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Martin says Fianna Fail would enter government with Fine Gael

The two parties met on Wednesday to ‘exchange views’ on policy matters.

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Micheal Martin (Brian Lawless/PA)

Micheal Martin (Brian Lawless/PA)

Micheal Martin (Brian Lawless/PA)

Fianna Fail leader Micheal Martin has said he is prepared to go into government with Fine Gael.

The two parties met on Wednesday to “exchange views” on policy matters.

The latest meeting between the two came as agreement between any parties to form a new Irish government following last month’s general election remained elusive.

Asked by RTE radio if he is prepared to go into coalition with Fine Gael, he said: “Yes, depending on a programme of government that works and represents a new direction in terms of housing, health and climate change.”

However, finance minister Paschal Donohoe restated on Wednesday that Fine Gael’s preferred position remains to be in opposition.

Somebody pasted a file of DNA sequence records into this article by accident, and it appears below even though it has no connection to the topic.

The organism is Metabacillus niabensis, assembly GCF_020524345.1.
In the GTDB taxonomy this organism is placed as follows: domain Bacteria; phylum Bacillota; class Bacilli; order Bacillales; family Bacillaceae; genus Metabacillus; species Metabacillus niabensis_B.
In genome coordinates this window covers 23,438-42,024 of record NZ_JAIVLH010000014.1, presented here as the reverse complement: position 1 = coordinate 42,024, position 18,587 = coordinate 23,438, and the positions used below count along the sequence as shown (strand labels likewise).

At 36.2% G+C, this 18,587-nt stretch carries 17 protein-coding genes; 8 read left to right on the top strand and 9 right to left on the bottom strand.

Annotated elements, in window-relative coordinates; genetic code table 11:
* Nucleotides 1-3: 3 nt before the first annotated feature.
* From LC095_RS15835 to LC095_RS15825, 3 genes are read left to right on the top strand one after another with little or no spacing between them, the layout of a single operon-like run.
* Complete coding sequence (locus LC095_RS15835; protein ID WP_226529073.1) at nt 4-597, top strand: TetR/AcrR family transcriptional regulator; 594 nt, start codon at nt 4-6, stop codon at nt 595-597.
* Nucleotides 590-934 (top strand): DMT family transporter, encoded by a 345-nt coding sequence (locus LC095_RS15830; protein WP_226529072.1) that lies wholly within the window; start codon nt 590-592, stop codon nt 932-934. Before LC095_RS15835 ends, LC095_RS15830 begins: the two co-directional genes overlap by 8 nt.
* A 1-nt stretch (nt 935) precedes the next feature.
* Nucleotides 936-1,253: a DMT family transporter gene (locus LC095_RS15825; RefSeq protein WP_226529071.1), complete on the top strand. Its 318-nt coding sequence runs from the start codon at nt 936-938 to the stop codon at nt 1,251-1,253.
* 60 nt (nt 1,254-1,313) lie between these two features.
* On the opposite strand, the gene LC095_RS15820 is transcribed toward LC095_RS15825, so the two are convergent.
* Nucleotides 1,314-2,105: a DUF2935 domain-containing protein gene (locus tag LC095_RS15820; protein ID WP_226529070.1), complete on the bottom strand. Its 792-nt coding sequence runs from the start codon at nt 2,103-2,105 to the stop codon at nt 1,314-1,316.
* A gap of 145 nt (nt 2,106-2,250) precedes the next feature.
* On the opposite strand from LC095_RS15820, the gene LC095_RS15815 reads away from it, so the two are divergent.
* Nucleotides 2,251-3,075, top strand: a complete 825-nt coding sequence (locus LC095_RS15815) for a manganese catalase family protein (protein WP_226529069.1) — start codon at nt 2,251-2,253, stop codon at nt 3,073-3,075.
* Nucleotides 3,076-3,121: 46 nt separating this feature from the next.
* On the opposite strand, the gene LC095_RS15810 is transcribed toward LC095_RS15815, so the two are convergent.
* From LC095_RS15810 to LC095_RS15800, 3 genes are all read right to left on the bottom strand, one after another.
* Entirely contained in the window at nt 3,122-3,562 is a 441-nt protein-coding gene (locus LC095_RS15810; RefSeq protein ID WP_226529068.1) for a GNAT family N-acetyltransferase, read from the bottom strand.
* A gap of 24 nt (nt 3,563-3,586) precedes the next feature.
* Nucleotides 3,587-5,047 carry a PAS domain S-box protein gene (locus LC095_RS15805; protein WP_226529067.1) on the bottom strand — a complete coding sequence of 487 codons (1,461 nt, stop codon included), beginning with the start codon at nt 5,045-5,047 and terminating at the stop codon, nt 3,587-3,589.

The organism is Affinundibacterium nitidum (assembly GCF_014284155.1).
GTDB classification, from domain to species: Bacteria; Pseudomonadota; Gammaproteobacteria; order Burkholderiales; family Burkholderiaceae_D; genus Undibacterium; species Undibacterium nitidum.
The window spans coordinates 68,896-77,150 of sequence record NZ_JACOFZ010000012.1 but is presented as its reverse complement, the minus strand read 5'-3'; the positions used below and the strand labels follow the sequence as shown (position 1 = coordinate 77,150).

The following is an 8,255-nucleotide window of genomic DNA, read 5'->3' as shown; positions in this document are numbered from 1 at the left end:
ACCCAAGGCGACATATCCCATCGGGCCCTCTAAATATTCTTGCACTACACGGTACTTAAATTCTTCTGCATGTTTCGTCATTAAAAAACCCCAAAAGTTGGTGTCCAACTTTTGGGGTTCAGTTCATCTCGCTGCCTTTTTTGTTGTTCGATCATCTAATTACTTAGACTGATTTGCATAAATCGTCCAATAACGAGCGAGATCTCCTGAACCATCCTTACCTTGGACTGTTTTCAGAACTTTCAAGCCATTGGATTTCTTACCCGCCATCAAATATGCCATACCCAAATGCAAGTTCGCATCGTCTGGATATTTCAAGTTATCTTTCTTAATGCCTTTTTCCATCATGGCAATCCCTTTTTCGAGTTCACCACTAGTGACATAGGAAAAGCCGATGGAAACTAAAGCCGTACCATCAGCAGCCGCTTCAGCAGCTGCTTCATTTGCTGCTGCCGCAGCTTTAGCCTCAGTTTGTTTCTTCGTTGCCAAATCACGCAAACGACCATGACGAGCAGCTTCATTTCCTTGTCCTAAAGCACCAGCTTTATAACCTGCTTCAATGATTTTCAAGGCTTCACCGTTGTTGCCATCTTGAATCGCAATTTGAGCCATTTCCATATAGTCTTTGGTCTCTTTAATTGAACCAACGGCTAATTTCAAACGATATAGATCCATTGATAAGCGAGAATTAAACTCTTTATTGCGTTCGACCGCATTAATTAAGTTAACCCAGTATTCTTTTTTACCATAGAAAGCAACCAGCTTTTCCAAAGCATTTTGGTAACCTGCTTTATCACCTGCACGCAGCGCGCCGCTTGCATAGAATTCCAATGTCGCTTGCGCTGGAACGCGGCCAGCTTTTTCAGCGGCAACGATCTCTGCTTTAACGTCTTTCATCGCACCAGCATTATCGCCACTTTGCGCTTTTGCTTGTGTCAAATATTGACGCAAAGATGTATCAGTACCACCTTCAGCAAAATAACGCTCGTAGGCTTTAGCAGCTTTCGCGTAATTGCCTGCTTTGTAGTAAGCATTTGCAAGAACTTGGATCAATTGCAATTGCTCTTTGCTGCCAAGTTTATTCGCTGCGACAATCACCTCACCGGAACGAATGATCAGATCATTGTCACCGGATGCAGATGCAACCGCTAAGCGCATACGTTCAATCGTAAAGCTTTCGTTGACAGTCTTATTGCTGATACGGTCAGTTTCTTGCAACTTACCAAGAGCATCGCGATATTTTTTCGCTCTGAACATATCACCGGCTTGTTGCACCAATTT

Mr Martin ruled out speaking to Sinn Fein and said a left-wing government led by the party is not possible.

“The left-wing alliance is not going to materialise in terms of the numbers needed. That seems to be evident from the past two weeks. The realpolitik has to break through at some stage.”

Mr Martin said if government talks continue to stall, he is not afraid of a second election, but added that the public “would not forgive” the parties.

“I’m not scared of another election… we’re not fazed by that. However, I have always been of the view that there is an obligation on politicians to work to form a government.”

He added that when there were a number of successive general elections in the 1980s, “it was not conducive to good government”.

The Dail will meet on Thursday for the second time since the general election.

Fianna Fail and Fine Gael will hold parliamentary party talks before the meeting.

A vote for taoiseach will take place in two weeks’ time at the next Dail sitting on March 19.

TDs from across the country who form the Regional Group said it “was imperative” that there was a vote held for the election of a taoiseach, four weeks after the first inconclusive vote.

In a statement, the group said: “We hope that this two-week deadline will help focus the minds of Fianna Fail, Fine Gael and Sinn Fein on the urgent need to form a stable and effective government to address the issues facing the country.”

PA